The U.S. Supreme Court has agreed to hear whether an unsuccessful patent applicant may introduce new evidence in a civil action filed under 35 U.S.C. § 145 against the director of the U.S. Patent and Trademark Office (USPTO), where the evidence could have been presented to the agency in her patent application. Kappos v. Hyatt, No. 10-1219 (U.S., cert. granted June 27, 2011). USPTO Director David Kappos also asks the Court to consider whether, when new evidence is introduced under Section 145, the district court must defer to USPTO’s previous decision on the factual issues to which the evidence relates.
According to the Federal Circuit, from which the appeal was taken, section 145 places no constraints on the evidence that may be introduced and is not limited, as USPTO argued, only to evidence “that could not reasonably have been provided to the agency in the first instance.” The civil action procedure is one of two methods that dissatisfied patent applicants may employ to obtain court review of a Board of Patent Appeals and Interferences decision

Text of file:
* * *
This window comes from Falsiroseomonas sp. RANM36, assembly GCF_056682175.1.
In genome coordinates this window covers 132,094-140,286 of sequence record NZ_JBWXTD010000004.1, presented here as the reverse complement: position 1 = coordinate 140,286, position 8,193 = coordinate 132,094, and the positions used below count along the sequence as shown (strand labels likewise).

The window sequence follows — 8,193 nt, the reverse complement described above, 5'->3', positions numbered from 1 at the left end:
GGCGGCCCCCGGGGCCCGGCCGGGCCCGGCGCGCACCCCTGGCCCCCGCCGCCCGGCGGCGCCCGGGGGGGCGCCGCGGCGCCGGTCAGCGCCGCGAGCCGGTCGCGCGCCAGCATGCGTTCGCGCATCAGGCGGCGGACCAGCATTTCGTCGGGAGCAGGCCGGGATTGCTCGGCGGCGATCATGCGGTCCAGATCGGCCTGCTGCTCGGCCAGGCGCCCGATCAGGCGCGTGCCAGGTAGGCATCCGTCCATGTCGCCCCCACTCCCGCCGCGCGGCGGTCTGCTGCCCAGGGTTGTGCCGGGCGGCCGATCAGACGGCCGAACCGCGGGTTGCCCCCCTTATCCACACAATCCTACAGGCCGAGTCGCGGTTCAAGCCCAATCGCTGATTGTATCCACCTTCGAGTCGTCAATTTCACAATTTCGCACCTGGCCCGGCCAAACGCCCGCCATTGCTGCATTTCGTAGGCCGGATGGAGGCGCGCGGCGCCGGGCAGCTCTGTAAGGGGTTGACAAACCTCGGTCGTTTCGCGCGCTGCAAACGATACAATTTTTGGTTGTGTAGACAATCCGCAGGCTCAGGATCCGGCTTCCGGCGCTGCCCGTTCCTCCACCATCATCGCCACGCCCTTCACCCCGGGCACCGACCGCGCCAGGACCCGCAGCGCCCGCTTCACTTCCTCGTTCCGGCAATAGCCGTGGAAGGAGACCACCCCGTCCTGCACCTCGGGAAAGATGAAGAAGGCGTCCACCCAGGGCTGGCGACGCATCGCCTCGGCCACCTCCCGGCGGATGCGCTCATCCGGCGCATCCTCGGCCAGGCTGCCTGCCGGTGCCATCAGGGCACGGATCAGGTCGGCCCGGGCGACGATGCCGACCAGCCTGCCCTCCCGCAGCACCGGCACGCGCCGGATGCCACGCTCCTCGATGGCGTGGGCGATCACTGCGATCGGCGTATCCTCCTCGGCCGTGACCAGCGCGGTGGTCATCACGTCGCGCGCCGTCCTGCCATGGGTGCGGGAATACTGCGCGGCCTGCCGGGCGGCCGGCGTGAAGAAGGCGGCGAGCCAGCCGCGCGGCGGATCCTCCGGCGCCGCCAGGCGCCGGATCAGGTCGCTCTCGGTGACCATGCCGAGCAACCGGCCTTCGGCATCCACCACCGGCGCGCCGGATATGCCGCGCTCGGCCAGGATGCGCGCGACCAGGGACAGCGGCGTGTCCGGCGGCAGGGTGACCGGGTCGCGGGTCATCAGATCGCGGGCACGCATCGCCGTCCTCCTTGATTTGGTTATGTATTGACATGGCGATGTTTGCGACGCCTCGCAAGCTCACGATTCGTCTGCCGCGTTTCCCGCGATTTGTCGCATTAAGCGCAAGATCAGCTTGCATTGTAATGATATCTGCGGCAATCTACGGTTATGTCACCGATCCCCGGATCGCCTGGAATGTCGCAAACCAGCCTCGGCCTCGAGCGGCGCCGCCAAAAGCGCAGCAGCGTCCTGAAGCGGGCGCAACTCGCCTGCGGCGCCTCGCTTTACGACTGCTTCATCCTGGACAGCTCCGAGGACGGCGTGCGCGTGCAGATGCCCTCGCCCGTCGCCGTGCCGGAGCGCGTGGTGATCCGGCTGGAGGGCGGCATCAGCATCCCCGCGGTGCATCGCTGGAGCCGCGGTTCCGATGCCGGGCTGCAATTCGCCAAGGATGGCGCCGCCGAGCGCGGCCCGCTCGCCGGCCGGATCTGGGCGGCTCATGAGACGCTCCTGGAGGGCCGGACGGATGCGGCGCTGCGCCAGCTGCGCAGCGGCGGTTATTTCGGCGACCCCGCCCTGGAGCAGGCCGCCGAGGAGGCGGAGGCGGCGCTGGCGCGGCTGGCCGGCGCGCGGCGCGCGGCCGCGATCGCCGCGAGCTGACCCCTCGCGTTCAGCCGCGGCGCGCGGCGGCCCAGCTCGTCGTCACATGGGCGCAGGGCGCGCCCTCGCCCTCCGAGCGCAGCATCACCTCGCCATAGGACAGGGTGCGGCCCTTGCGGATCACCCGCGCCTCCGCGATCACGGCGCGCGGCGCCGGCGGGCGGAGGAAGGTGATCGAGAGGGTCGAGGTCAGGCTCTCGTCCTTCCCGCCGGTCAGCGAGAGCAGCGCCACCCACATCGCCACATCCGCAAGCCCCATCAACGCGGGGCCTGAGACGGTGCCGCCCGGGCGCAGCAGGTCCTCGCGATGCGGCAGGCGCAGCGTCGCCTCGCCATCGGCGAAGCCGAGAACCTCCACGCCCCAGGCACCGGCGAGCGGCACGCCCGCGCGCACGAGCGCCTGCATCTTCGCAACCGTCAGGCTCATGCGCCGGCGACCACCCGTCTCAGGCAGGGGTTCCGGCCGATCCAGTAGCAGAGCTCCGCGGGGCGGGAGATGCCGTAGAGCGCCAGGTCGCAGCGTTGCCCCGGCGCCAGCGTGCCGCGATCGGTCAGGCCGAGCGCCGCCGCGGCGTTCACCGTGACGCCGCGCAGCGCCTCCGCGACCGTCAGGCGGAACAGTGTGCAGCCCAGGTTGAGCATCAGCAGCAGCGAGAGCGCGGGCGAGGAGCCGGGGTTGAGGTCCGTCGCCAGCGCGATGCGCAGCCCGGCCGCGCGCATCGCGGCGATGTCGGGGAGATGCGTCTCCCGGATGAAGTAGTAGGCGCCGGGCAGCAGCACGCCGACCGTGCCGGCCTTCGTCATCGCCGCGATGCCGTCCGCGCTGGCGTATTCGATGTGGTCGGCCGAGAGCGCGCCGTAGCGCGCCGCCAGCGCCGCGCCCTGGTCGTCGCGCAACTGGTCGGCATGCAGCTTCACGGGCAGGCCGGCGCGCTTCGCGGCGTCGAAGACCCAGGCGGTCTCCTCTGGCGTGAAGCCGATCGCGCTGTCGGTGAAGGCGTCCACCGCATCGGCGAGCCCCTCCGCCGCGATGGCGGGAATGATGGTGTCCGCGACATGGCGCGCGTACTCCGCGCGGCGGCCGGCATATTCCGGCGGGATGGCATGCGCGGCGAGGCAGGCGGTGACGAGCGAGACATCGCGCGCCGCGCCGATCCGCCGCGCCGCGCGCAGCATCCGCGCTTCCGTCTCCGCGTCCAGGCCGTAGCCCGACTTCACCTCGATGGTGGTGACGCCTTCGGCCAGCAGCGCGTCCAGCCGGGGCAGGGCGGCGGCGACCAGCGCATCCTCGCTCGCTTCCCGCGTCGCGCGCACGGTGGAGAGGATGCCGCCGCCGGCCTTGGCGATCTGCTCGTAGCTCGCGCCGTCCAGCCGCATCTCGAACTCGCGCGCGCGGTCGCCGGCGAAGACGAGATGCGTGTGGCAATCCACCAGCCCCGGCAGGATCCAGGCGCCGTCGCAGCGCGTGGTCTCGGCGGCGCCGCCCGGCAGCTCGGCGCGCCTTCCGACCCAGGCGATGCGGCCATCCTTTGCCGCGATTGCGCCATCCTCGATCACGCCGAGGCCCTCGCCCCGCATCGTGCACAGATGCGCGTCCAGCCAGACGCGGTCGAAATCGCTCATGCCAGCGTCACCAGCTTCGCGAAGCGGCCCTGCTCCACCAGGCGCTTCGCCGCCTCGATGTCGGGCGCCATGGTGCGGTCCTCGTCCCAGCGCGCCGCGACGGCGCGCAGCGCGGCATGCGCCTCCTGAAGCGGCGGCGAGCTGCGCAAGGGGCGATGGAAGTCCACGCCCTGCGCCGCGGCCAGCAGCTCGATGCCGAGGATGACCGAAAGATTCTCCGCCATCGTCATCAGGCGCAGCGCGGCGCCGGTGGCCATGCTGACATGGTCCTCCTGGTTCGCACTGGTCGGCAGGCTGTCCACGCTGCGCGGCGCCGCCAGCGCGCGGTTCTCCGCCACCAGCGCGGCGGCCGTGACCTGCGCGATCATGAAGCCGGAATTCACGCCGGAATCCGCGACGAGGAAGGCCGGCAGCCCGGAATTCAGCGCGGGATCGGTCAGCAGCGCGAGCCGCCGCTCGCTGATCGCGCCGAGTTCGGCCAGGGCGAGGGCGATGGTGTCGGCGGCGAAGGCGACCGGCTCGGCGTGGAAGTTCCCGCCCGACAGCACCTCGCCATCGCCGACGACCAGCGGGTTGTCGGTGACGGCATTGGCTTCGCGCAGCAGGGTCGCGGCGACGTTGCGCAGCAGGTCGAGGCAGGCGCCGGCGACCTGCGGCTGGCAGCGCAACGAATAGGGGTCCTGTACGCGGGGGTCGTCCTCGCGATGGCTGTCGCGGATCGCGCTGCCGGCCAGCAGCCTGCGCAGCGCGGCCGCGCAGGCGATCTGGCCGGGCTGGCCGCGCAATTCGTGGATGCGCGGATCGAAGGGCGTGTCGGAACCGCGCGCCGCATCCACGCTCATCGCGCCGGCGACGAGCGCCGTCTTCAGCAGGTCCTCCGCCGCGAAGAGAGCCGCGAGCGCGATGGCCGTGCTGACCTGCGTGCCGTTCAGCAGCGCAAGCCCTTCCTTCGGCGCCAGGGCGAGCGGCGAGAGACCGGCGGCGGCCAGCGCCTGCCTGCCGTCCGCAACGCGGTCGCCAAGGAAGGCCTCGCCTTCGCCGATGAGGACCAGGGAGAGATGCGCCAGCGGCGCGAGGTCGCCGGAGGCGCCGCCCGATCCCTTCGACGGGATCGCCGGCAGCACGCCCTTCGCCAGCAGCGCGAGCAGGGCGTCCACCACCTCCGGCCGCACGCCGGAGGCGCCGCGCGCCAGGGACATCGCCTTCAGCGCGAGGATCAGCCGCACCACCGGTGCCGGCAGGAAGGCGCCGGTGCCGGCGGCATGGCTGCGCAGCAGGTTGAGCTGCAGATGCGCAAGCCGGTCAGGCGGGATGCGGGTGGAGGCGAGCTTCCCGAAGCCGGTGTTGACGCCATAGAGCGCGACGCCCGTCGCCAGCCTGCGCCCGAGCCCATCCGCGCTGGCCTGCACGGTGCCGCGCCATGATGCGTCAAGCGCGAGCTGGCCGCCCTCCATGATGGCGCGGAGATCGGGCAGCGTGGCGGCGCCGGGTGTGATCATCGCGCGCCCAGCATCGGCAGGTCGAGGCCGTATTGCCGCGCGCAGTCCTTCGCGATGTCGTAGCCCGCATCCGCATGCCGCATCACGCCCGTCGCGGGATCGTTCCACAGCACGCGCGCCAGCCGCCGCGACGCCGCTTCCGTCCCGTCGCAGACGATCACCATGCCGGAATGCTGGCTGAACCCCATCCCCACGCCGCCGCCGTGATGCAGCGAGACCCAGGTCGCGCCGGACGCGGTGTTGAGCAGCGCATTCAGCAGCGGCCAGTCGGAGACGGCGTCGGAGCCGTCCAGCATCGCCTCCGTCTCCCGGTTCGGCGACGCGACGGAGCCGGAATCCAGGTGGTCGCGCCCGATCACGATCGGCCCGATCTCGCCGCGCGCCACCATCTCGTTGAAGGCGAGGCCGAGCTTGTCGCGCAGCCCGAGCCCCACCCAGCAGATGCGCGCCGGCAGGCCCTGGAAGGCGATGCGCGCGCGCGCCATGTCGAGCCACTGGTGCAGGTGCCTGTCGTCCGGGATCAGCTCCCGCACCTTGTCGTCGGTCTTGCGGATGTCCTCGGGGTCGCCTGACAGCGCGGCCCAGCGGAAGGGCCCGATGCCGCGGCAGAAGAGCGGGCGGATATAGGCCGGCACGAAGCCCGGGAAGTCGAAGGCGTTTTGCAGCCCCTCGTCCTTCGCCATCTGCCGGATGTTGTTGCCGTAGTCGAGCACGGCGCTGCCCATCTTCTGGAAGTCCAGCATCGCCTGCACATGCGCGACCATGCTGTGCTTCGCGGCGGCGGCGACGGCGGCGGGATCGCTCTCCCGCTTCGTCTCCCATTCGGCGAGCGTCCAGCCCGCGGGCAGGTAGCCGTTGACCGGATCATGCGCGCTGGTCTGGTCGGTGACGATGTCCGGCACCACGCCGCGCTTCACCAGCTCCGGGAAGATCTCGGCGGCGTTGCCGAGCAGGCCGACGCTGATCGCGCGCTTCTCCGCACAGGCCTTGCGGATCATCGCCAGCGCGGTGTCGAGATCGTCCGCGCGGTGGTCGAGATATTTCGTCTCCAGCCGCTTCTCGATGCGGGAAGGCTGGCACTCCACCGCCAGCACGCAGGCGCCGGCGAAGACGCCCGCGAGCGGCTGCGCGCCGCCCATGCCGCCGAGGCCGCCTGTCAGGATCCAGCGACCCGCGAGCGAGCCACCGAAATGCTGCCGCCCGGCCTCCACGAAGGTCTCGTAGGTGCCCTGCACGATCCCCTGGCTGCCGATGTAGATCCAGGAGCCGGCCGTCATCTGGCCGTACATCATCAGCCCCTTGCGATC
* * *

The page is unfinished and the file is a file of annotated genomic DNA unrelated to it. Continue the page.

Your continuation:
.The applicant may simply file an appeal to the Federal Circuit, which reviews the board’s decision on the basis of the USPTO evidence and record, or the applicant may file a section 145 civil action.
The Federal Circuit noted that the section 145 civil action is a “hybrid.” It is not an appeal, according to the court, but it is “also not an entirely de novo proceeding. Issues that were not considered by the Patent Office cannot be raised with the district court in most circumstances, and if no new evidence is introduced, the court reviews the action on the administrative record, subject to the court/ agency standard of review.” If new evidence is introduced after the close of the administrative proceedings, “the district court reviews that issue de novo.” The U.S. Supreme Court will consider the matter during its 2011-2012 term.